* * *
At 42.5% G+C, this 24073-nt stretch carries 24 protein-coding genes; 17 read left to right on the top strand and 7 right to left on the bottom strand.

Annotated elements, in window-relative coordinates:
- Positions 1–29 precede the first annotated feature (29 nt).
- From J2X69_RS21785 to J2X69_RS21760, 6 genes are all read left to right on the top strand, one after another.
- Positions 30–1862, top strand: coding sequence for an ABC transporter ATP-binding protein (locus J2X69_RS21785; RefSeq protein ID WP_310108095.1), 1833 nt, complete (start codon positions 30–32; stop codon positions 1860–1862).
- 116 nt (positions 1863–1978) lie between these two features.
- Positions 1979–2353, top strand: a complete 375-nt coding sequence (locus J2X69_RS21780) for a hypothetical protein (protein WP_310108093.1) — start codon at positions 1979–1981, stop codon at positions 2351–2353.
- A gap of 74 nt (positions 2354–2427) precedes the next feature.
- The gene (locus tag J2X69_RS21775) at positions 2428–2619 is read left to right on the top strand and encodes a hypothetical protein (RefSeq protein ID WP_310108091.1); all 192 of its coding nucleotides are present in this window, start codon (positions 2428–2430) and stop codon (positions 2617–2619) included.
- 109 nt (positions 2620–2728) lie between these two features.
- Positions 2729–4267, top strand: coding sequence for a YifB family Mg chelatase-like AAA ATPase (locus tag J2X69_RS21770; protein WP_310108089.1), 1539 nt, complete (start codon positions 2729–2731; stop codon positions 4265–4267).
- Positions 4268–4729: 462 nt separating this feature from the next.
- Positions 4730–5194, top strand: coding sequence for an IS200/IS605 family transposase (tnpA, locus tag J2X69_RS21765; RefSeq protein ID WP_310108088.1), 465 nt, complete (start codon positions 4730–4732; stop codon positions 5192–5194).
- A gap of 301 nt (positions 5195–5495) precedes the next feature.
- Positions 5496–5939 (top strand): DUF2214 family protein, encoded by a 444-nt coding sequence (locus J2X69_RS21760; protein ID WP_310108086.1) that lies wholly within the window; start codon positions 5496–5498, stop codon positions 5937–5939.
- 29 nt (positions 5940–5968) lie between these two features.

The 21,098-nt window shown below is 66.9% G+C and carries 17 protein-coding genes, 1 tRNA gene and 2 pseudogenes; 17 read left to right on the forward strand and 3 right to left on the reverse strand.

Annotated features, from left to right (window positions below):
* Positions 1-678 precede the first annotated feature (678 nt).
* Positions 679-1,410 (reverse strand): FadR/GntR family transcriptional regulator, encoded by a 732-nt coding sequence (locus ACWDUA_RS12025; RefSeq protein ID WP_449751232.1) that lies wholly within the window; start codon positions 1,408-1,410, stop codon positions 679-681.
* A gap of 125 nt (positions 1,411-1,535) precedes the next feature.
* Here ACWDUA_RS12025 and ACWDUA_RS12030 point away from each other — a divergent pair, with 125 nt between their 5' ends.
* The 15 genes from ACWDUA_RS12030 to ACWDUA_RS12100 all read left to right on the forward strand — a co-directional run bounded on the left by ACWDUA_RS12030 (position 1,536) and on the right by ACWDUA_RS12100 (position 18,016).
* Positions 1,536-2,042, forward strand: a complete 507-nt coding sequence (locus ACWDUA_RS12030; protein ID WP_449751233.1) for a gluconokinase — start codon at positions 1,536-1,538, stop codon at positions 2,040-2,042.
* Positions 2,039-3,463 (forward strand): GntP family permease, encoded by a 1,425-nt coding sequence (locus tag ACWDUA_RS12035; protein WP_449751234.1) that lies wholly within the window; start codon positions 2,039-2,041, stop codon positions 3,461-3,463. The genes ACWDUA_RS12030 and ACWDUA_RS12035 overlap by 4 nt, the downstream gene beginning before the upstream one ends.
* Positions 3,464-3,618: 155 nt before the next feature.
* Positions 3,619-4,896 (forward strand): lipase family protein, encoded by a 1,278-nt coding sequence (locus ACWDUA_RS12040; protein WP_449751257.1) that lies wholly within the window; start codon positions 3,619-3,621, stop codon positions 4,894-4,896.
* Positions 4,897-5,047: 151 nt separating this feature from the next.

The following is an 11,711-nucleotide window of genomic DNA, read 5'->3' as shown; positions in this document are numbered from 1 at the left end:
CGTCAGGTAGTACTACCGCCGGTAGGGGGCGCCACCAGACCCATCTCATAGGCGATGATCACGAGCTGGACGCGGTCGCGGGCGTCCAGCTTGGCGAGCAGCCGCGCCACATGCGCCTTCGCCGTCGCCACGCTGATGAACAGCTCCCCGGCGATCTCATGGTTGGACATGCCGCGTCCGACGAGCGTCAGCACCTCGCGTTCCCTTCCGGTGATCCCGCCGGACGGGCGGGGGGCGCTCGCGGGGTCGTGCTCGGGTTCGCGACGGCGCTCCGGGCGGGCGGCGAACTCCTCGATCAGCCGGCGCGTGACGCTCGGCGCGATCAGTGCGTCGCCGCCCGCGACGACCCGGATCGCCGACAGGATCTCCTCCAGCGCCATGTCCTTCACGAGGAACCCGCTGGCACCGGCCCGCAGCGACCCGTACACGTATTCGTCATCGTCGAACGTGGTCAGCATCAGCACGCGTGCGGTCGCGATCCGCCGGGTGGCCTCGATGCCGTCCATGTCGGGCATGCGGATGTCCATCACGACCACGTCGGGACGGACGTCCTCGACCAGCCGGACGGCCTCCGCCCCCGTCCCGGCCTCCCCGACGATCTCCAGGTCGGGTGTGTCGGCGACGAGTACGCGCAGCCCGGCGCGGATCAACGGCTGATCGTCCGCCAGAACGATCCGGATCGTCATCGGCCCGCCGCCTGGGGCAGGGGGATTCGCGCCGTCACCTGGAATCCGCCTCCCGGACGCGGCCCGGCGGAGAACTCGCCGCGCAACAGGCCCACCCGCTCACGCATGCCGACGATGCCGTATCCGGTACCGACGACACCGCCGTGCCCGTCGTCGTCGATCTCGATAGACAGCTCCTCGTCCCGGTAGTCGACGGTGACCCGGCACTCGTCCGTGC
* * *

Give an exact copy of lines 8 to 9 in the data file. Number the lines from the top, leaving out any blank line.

- A gap of 74 nt (positions 2354–2427) precedes the next feature.
- The gene (locus tag J2X69_RS21775) at positions 2428–2619 is read left to right on the top strand and encodes a hypothetical protein (RefSeq protein ID WP_310108091.1); all 192 of its coding nucleotides are present in this window, start codon (positions 2428–2430) and stop codon (positions 2617–2619) included.